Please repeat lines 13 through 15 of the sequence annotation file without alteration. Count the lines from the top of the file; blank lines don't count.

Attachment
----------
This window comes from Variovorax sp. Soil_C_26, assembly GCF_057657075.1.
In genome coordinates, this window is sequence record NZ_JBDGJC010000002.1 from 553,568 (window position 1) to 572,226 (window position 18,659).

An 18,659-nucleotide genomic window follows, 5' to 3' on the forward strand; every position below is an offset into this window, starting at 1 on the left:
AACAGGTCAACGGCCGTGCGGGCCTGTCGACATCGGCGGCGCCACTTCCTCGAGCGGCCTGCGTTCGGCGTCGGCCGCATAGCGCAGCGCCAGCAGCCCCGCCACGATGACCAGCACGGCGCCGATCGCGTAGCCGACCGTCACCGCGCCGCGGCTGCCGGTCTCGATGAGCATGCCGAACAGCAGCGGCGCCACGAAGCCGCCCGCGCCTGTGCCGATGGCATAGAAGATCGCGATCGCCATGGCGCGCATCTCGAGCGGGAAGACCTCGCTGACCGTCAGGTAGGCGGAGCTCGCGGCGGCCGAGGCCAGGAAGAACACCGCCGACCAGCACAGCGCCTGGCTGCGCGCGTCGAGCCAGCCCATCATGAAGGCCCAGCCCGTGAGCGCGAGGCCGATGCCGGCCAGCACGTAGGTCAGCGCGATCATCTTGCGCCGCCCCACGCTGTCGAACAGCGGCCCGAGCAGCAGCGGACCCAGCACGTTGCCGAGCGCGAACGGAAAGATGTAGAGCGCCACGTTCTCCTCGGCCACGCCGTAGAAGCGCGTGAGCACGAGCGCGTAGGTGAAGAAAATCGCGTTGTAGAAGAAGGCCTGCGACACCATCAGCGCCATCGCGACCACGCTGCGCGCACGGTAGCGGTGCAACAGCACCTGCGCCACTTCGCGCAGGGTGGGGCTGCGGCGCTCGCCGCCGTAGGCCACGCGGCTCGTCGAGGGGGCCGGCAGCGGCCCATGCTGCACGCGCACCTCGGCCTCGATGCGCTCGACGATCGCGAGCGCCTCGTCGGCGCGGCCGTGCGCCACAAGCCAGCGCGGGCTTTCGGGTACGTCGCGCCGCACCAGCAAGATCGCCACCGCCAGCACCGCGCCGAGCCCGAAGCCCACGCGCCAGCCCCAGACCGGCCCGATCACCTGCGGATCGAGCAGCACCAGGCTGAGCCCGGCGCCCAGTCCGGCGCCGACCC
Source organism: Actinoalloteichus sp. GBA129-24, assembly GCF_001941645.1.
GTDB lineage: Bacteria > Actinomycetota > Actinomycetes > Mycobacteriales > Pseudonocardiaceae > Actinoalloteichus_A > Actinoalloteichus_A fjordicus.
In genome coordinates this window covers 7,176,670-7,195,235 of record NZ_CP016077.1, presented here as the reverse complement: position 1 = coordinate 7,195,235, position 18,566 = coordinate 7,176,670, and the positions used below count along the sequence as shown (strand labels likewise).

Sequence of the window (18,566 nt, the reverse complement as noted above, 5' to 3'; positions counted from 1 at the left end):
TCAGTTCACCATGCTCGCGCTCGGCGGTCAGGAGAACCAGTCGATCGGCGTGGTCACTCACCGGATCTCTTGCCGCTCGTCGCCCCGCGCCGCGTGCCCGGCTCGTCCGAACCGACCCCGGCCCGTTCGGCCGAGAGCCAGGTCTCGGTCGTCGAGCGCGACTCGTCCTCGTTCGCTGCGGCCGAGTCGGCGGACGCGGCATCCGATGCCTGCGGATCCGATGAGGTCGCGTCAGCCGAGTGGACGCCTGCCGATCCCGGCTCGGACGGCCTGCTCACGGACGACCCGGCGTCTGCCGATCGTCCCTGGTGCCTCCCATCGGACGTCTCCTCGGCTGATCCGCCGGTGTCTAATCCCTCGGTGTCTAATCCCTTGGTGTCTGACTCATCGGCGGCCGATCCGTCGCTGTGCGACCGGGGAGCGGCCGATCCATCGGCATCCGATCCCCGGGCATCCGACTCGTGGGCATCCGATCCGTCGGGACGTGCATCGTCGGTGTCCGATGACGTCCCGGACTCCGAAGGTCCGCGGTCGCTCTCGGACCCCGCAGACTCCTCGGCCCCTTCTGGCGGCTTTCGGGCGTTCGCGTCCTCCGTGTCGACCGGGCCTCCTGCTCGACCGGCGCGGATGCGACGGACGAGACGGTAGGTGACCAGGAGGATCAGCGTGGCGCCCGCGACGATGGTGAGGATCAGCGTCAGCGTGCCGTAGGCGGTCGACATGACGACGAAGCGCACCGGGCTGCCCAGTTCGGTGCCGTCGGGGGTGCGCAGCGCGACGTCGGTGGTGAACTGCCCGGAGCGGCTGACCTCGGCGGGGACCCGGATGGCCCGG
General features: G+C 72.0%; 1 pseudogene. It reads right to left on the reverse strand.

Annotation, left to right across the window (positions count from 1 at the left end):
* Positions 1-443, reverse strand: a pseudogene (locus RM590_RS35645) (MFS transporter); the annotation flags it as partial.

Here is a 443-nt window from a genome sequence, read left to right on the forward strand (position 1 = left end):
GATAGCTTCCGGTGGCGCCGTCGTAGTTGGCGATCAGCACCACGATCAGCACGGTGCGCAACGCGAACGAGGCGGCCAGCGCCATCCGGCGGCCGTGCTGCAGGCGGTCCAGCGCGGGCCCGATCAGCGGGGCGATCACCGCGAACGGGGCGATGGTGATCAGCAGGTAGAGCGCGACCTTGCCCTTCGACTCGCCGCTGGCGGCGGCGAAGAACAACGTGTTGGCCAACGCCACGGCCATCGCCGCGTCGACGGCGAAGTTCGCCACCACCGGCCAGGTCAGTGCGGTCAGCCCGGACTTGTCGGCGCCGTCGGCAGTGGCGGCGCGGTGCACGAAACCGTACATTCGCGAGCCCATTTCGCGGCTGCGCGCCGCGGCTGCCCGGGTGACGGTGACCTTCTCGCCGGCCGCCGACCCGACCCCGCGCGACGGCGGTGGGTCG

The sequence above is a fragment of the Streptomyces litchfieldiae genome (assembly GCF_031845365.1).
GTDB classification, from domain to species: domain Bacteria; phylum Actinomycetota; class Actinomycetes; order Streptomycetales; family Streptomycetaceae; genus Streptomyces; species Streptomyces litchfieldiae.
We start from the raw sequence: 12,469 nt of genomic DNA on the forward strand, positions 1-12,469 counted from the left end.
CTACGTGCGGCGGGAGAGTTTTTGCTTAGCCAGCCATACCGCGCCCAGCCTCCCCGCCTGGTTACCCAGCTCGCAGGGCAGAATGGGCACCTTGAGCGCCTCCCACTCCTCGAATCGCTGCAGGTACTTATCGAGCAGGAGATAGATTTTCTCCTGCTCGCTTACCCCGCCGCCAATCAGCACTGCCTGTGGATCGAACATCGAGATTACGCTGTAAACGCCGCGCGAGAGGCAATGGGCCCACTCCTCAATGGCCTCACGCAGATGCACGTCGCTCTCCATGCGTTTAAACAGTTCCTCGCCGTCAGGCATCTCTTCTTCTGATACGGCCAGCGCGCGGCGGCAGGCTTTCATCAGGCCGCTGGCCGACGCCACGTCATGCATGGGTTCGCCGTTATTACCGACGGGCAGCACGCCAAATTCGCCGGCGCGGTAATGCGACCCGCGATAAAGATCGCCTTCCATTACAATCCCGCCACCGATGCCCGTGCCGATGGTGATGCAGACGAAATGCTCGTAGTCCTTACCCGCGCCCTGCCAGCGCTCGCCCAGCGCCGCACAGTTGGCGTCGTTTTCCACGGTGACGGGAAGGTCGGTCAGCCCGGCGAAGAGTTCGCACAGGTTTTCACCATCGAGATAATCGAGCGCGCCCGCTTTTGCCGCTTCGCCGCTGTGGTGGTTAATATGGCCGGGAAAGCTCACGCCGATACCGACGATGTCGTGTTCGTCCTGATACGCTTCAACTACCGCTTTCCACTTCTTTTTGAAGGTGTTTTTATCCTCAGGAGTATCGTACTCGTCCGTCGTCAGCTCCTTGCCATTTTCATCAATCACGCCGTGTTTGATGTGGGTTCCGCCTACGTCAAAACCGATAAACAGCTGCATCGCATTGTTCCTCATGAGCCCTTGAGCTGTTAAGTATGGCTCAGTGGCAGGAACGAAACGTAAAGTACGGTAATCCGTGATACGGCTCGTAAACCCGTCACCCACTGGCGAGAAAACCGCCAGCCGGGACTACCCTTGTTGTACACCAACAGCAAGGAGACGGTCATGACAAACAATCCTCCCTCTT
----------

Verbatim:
Here is a 443-nt window from a genome sequence, read left to right on the forward strand (position 1 = left end):
GATAGCTTCCGGTGGCGCCGTCGTAGTTGGCGATCAGCACCACGATCAGCACGGTGCGCAACGCGAACGAGGCGGCCAGCGCCATCCGGCGGCCGTGCTGCAGGCGGTCCAGCGCGGGCCCGATCAGCGGGGCGATCACCGCGAACGGGGCGATGGTGATCAGCAGGTAGAGCGCGACCTTGCCCTTCGACTCGCCGCTGGCGGCGGCGAAGAACAACGTGTTGGCCAACGCCACGGCCATCGCCGCGTCGACGGCGAAGTTCGCCACCACCGGCCAGGTCAGTGCGGTCAGCCCGGACTTGTCGGCGCCGTCGGCAGTGGCGGCGCGGTGCACGAAACCGTACATTCGCGAGCCCATTTCGCGGCTGCGCGCCGCGGCTGCCCGGGTGACGGTGACCTTCTCGCCGGCCGCCGACCCGACCCCGCGCGACGGCGGTGGGTCG

The sequence above is a fragment of the Streptomyces litchfieldiae genome (assembly GCF_031845365.1).